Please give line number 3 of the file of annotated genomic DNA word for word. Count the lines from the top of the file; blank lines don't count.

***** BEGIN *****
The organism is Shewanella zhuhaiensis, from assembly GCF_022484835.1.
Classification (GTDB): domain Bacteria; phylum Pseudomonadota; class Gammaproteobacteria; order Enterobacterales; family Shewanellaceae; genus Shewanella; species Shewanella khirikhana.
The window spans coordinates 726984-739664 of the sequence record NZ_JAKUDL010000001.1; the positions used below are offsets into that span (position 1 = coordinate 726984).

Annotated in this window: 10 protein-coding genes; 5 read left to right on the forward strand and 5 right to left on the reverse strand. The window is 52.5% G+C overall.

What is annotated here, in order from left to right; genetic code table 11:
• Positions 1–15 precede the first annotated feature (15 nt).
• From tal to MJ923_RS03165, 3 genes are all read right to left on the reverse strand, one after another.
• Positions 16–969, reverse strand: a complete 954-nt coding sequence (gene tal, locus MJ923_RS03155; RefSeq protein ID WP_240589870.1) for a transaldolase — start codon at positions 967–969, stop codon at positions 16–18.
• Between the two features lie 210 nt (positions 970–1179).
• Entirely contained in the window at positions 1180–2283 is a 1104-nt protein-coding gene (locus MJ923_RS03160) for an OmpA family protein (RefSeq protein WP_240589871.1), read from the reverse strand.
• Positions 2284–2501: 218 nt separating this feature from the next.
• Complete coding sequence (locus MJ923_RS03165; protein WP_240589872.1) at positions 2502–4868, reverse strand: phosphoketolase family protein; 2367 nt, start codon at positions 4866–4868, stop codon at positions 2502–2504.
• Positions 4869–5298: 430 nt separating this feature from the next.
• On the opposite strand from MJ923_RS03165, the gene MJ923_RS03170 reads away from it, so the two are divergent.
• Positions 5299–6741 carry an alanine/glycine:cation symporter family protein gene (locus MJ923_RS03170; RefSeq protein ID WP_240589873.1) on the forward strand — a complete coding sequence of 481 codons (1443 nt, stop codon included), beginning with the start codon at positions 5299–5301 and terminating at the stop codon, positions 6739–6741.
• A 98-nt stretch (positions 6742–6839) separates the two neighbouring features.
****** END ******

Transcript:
The window spans coordinates 726984-739664 of the sequence record NZ_JAKUDL010000001.1; the positions used below are offsets into that span (position 1 = coordinate 726984).